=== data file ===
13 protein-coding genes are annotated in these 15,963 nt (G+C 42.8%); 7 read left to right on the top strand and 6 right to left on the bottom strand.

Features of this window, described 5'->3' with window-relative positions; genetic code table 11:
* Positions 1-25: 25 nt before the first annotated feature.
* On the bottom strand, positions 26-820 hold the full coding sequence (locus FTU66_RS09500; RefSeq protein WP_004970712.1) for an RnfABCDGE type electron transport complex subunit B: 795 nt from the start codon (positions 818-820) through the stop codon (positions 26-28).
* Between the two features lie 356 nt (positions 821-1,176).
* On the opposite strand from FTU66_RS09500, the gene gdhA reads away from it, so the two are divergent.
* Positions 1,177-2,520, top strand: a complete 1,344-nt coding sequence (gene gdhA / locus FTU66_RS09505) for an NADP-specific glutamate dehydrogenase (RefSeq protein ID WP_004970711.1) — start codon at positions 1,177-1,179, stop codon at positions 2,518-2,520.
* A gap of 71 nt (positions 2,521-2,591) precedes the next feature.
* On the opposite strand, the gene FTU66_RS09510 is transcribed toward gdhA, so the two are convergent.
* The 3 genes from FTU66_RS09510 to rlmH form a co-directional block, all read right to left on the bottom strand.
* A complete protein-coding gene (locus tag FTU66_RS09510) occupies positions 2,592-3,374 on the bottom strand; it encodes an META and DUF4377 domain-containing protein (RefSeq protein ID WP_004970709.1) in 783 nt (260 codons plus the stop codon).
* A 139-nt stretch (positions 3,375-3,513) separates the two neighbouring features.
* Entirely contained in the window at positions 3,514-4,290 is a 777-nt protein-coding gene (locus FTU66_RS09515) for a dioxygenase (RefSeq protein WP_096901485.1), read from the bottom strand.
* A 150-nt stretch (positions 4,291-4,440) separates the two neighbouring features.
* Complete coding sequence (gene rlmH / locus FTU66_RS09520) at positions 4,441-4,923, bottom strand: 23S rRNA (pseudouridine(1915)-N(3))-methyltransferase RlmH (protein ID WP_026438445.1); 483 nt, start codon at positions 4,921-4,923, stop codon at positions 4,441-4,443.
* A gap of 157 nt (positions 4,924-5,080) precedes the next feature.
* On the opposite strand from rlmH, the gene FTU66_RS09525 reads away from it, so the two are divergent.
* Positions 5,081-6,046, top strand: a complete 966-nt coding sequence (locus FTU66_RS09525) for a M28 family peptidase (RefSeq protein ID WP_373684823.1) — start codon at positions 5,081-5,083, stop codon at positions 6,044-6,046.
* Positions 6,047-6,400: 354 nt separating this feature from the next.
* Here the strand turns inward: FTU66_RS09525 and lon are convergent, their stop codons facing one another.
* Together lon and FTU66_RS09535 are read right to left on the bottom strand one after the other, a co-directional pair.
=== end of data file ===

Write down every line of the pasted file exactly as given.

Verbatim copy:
13 protein-coding genes are annotated in these 15,963 nt (G+C 42.8%); 7 read left to right on the top strand and 6 right to left on the bottom strand.

Features of this window, described 5'->3' with window-relative positions; genetic code table 11:
* Positions 1-25: 25 nt before the first annotated feature.
* On the bottom strand, positions 26-820 hold the full coding sequence (locus FTU66_RS09500; RefSeq protein WP_004970712.1) for an RnfABCDGE type electron transport complex subunit B: 795 nt from the start codon (positions 818-820) through the stop codon (positions 26-28).
* Between the two features lie 356 nt (positions 821-1,176).
* On the opposite strand from FTU66_RS09500, the gene gdhA reads away from it, so the two are divergent.
* Positions 1,177-2,520, top strand: a complete 1,344-nt coding sequence (gene gdhA / locus FTU66_RS09505) for an NADP-specific glutamate dehydrogenase (RefSeq protein ID WP_004970711.1) — start codon at positions 1,177-1,179, stop codon at positions 2,518-2,520.
* A gap of 71 nt (positions 2,521-2,591) precedes the next feature.
* On the opposite strand, the gene FTU66_RS09510 is transcribed toward gdhA, so the two are convergent.
* The 3 genes from FTU66_RS09510 to rlmH form a co-directional block, all read right to left on the bottom strand.
* A complete protein-coding gene (locus tag FTU66_RS09510) occupies positions 2,592-3,374 on the bottom strand; it encodes an META and DUF4377 domain-containing protein (RefSeq protein ID WP_004970709.1) in 783 nt (260 codons plus the stop codon).
* A 139-nt stretch (positions 3,375-3,513) separates the two neighbouring features.
* Entirely contained in the window at positions 3,514-4,290 is a 777-nt protein-coding gene (locus FTU66_RS09515) for a dioxygenase (RefSeq protein WP_096901485.1), read from the bottom strand.
* A 150-nt stretch (positions 4,291-4,440) separates the two neighbouring features.
* Complete coding sequence (gene rlmH / locus FTU66_RS09520) at positions 4,441-4,923, bottom strand: 23S rRNA (pseudouridine(1915)-N(3))-methyltransferase RlmH (protein ID WP_026438445.1); 483 nt, start codon at positions 4,921-4,923, stop codon at positions 4,441-4,443.
* A gap of 157 nt (positions 4,924-5,080) precedes the next feature.
* On the opposite strand from rlmH, the gene FTU66_RS09525 reads away from it, so the two are divergent.
* Positions 5,081-6,046, top strand: a complete 966-nt coding sequence (locus FTU66_RS09525) for a M28 family peptidase (RefSeq protein ID WP_373684823.1) — start codon at positions 5,081-5,083, stop codon at positions 6,044-6,046.
* Positions 6,047-6,400: 354 nt separating this feature from the next.
* Here the strand turns inward: FTU66_RS09525 and lon are convergent, their stop codons facing one another.
* Together lon and FTU66_RS09535 are read right to left on the bottom strand one after the other, a co-directional pair.